The horsepower race heated up this winter as Mercury and Seven Marine each introduced their most powerful 4-stroke outboards ever.
Sterndrive engines offer advantages over single-propeller and rudder-controlled inboard propulsion systems because of their ability to "trim." Higher maintenance costs once were a disadvantage, but advances in propulsion technology have eradicated that problem.
The sterndrive fiberglass segment is still navigating choppy waters. Quarter after quarter, the industry speculates that the segment has hit bottom, only to see it trend downward again. Many blame the decline on innovations in outboards. Others point to emission regulations that have increased the cost of sterndrives. Both are legitimate theories.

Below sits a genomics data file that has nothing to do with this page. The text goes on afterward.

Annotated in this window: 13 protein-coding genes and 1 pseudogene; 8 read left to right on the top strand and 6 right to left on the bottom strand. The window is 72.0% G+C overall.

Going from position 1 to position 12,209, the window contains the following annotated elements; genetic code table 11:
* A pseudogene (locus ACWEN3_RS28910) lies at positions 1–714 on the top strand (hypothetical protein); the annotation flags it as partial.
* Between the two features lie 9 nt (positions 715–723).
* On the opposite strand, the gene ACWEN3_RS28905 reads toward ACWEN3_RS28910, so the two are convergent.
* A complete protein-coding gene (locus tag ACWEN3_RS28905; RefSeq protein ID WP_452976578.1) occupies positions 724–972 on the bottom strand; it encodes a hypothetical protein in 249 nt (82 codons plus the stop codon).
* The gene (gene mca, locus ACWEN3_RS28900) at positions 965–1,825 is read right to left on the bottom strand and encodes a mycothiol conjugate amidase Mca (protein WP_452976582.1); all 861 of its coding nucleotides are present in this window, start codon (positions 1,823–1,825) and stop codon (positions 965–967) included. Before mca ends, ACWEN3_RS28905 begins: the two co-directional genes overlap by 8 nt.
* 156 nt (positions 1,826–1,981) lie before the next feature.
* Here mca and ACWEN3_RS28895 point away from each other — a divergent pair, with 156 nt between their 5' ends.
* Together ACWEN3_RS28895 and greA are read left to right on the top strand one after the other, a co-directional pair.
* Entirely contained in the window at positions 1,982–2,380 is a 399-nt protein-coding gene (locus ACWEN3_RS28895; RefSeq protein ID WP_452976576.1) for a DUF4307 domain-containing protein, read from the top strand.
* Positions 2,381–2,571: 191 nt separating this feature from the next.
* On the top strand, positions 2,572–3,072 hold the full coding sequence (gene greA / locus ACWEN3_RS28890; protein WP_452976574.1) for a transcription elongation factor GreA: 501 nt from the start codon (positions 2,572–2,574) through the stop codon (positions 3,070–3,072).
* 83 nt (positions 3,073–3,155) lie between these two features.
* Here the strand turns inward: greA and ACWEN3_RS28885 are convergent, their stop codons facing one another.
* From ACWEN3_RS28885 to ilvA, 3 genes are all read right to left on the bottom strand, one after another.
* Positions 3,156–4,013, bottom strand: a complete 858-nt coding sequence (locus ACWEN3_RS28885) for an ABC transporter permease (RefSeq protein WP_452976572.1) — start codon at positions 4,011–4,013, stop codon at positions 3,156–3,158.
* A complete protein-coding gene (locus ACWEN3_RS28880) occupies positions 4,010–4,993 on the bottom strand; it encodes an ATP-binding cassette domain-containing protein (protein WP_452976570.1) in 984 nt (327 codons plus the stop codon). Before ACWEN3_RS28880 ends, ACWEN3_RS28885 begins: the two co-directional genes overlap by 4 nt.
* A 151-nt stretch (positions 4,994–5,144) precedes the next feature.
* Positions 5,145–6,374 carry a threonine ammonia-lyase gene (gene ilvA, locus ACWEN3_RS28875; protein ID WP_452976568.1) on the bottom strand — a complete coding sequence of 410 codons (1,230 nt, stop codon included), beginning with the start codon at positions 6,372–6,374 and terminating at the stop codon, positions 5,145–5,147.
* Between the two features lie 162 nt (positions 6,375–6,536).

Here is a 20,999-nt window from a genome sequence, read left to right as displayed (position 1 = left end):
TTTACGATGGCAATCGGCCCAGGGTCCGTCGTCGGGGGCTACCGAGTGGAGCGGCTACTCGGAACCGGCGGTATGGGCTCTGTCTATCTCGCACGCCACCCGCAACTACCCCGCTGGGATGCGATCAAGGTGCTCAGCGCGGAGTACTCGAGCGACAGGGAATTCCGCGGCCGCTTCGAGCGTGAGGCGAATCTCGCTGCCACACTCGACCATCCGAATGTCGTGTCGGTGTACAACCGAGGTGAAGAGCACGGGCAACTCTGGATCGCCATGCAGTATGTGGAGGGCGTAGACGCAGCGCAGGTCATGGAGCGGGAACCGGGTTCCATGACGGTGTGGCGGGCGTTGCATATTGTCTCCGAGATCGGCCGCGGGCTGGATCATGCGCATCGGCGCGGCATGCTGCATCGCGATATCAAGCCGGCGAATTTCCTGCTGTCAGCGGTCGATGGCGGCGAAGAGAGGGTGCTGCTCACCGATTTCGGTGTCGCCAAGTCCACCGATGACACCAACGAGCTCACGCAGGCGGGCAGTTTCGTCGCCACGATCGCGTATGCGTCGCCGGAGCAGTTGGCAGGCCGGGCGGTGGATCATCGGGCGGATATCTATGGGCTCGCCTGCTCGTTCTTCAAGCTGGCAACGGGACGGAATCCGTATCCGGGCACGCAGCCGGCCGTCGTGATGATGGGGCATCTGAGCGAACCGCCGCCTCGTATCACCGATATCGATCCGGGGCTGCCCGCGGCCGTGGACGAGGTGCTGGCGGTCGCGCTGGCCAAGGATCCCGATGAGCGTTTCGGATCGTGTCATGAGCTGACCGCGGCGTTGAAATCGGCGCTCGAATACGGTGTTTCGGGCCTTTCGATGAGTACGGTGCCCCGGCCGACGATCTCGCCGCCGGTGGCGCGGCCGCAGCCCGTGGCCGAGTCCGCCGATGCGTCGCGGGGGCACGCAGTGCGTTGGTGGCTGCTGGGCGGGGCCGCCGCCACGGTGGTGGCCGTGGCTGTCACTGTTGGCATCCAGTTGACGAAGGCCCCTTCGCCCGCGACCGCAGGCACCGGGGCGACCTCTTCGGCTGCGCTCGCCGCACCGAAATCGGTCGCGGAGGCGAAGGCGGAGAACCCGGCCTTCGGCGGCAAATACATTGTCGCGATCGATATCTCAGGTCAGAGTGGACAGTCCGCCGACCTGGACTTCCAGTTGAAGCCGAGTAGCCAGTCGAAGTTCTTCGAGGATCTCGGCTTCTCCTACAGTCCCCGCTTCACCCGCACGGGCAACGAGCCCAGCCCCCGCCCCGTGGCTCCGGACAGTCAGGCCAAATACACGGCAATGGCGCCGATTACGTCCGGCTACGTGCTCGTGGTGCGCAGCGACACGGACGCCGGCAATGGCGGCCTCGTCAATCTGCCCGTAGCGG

They’ve trailed outboards in recovery, but much quieter, more efficient models are on the horizon The industry has experienced modest gains since the recession, but the recovery hasn’t been consistent across segments.
Despite a steady decline in sales, a panel of industry leaders says the sterndrive will remain a viable propulsion choice for consumers.
The future of sterndrive propulsion emerged as a key issue during an industry leader panel discussion at the Marine Dealer Conference & Expo earlier this week.
Konrad Marine, which celebrates its 10th anniversary this year, was recently named Business of the Year 2010 by the Hudson (Wis.) Area Chamber of Commerce, the company announced. The Hudson-based company provides sterndrive technology to the commercial, recreational and military marine marketplaces. Konrad Marine said it recorded the highest sales volume in its 20-year history…more